Jacques Boissinot The Canadian Press Quebec Health Minister Christian Dubé responds to the opposition during question period at the National Assembly, Tuesday, in Quebec.
Associations of diabetics who came to the National Assembly on Wednesday to request reimbursement for the insulin pump say they are disappointed with the response of the Minister of Health, Christian Dubé.
“We were counting a lot on the minister being open to this possibility, but he told us, in a very vague way, that it was not the government's priority,” lamented the president of the Quebec Association of Type 1 Diabetics, Sophie St-Pierre.
“One thing, by the way, which has been said to diabetes associations for years, is that diabetes is not one of the government's priorities. It might be time that we leave a little space for these diabetics, who can contribute a lot to society,” she added.
Currently, the Purchasing the pump and its accessories represents an expense of approximately $6,000 to $10,000, said the spokesperson for Québec solidaire (QS) in health, Vincent Marissal.
He recalled that only minors with type 1 diabetes are covered by the public plan, even if the National Institute of Excellence in Health and Social Services (INESSS) recommended that the government extend coverage to adults.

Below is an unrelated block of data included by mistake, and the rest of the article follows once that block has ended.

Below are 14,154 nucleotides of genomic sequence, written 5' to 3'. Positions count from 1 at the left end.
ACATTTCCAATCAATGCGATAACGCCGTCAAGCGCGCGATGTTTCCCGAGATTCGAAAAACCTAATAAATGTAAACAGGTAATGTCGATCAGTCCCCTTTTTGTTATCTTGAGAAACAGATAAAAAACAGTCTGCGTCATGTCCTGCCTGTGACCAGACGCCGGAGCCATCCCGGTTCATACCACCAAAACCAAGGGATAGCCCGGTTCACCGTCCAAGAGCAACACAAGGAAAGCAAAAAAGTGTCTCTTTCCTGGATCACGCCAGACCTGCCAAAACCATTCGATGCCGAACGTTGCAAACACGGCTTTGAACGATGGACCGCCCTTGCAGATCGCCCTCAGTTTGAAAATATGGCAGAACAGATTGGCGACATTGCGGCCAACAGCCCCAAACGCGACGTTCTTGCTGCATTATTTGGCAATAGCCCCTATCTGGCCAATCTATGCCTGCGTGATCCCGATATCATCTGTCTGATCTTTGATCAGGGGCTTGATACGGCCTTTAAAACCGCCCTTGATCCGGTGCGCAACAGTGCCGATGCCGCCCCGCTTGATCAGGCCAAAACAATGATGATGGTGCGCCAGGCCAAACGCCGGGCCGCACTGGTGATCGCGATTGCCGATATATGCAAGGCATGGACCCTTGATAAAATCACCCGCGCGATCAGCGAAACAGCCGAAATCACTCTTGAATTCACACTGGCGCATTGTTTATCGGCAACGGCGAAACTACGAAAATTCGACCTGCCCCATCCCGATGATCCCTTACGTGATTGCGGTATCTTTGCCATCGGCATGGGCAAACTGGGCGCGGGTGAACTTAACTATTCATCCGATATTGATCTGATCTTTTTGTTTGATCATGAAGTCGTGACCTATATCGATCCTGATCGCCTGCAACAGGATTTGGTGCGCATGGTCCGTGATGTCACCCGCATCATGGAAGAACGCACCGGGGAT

“It’s a form of injustice that has been decried for a very, very long time,” said Mr. Marissal. I was not very convinced by the response of the minister who told us: “Yes, yes, of course, shortly”. Soon, it’s an expression that I’ve heard very often. »
Earlier in the day, during question period, Mr. Dubé assured that he was working on the file, but at the same time declared that expanding coverage would require “excessively large sums.”
Approximately 60,000 Quebecers suffer from type 1 diabetes (juvenile diabetes) and rely on daily insulin injections or an insulin pump, a battery-powered device worn at all times that releases rapid-acting insulin, according to Diabète Québec.
“It’s important [to respect] the ability of Quebecers to pay too. We spend more than $50 billion on health care, Madam President. At the moment, it’s certain that we have requests everywhere,” said the minister.
His press secretary later clarified that the request from diabetics represented an expense for the government of $328.8 million over five years. “We are currently working on different scenarios to have more precise amounts,” said Antoine De La Durantaye.
One thing is certain, “this disease is serious, it is difficult to control, and, now, we have technology that allows us to achieve this, so I would not see why children under 18 would be entitled to it, and not adults, tax payers,” reacted Ms. St-Pierre .
A spokesperson for the Quebec Association of Type 1 Diabetics, Pascal Lemieux, noted for his part that several other provinces already offer universal access to insulin pumps.
“Insulin is such a dangerous drug that […] it takes two signatures to inject insulin into a patient. And we ask the patient at home to juggle that, when we have technology that can prevent risks? » he was surprised.
According to Mr. Lemieux, the insulin pump is an essential tool for improving the health of type 1 diabetics and reducing significant health costs related to possible complications of diabetes. illness.